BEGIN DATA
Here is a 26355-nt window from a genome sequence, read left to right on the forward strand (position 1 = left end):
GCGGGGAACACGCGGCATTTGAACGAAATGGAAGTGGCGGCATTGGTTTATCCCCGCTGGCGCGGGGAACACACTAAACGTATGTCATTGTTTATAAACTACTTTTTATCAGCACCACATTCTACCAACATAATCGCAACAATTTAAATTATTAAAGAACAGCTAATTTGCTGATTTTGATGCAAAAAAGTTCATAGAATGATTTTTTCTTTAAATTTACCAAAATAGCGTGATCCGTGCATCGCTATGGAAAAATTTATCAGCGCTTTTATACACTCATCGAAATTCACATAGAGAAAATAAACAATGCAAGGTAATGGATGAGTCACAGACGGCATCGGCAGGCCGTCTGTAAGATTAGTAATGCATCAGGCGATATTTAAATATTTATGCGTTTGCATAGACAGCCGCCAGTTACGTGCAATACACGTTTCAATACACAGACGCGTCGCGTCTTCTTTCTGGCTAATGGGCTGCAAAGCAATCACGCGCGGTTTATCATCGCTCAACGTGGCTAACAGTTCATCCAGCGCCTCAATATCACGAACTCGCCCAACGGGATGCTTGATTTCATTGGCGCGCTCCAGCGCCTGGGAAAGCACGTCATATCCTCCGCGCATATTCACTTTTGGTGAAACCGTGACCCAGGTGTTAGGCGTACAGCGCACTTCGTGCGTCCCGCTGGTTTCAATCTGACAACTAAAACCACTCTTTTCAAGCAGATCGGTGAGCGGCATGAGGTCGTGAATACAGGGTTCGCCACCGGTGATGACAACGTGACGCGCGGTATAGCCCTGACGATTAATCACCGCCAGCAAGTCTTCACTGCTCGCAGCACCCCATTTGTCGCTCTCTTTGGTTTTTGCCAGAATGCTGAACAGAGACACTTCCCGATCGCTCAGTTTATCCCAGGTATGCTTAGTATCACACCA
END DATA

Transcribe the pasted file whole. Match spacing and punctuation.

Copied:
Here is a 26355-nt window from a genome sequence, read left to right on the forward strand (position 1 = left end):
GCGGGGAACACGCGGCATTTGAACGAAATGGAAGTGGCGGCATTGGTTTATCCCCGCTGGCGCGGGGAACACACTAAACGTATGTCATTGTTTATAAACTACTTTTTATCAGCACCACATTCTACCAACATAATCGCAACAATTTAAATTATTAAAGAACAGCTAATTTGCTGATTTTGATGCAAAAAAGTTCATAGAATGATTTTTTCTTTAAATTTACCAAAATAGCGTGATCCGTGCATCGCTATGGAAAAATTTATCAGCGCTTTTATACACTCATCGAAATTCACATAGAGAAAATAAACAATGCAAGGTAATGGATGAGTCACAGACGGCATCGGCAGGCCGTCTGTAAGATTAGTAATGCATCAGGCGATATTTAAATATTTATGCGTTTGCATAGACAGCCGCCAGTTACGTGCAATACACGTTTCAATACACAGACGCGTCGCGTCTTCTTTCTGGCTAATGGGCTGCAAAGCAATCACGCGCGGTTTATCATCGCTCAACGTGGCTAACAGTTCATCCAGCGCCTCAATATCACGAACTCGCCCAACGGGATGCTTGATTTCATTGGCGCGCTCCAGCGCCTGGGAAAGCACGTCATATCCTCCGCGCATATTCACTTTTGGTGAAACCGTGACCCAGGTGTTAGGCGTACAGCGCACTTCGTGCGTCCCGCTGGTTTCAATCTGACAACTAAAACCACTCTTTTCAAGCAGATCGGTGAGCGGCATGAGGTCGTGAATACAGGGTTCGCCACCGGTGATGACAACGTGACGCGCGGTATAGCCCTGACGATTAATCACCGCCAGCAAGTCTTCACTGCTCGCAGCACCCCATTTGTCGCTCTCTTTGGTTTTTGCCAGAATGCTGAACAGAGACACTTCCCGATCGCTCAGTTTATCCCAGGTATGCTTAGTATCACACCA